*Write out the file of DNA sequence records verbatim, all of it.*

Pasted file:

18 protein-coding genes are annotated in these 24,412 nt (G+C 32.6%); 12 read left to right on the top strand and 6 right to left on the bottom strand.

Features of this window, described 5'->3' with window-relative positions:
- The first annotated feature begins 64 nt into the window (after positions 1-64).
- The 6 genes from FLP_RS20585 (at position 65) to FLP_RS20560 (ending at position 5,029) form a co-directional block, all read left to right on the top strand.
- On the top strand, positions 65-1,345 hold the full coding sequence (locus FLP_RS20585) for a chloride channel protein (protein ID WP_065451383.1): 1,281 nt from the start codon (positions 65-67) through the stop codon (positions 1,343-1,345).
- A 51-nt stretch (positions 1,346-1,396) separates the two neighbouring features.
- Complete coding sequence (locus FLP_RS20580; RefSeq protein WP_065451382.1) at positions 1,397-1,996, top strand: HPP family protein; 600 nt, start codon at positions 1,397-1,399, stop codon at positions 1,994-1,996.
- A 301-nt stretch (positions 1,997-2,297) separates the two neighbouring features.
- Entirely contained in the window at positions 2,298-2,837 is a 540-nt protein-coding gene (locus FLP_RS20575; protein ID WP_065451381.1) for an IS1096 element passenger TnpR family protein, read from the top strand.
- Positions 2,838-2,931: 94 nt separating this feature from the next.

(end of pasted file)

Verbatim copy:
18 protein-coding genes are annotated in these 24,412 nt (G+C 32.6%); 12 read left to right on the top strand and 6 right to left on the bottom strand.

Features of this window, described 5'->3' with window-relative positions:
- The first annotated feature begins 64 nt into the window (after positions 1-64).
- The 6 genes from FLP_RS20585 (at position 65) to FLP_RS20560 (ending at position 5,029) form a co-directional block, all read left to right on the top strand.
- On the top strand, positions 65-1,345 hold the full coding sequence (locus FLP_RS20585) for a chloride channel protein (protein ID WP_065451383.1): 1,281 nt from the start codon (positions 65-67) through the stop codon (positions 1,343-1,345).
- A 51-nt stretch (positions 1,346-1,396) separates the two neighbouring features.
- Complete coding sequence (locus FLP_RS20580; RefSeq protein WP_065451382.1) at positions 1,397-1,996, top strand: HPP family protein; 600 nt, start codon at positions 1,397-1,399, stop codon at positions 1,994-1,996.
- A 301-nt stretch (positions 1,997-2,297) separates the two neighbouring features.
- Entirely contained in the window at positions 2,298-2,837 is a 540-nt protein-coding gene (locus FLP_RS20575; protein ID WP_065451381.1) for an IS1096 element passenger TnpR family protein, read from the top strand.
- Positions 2,838-2,931: 94 nt separating this feature from the next.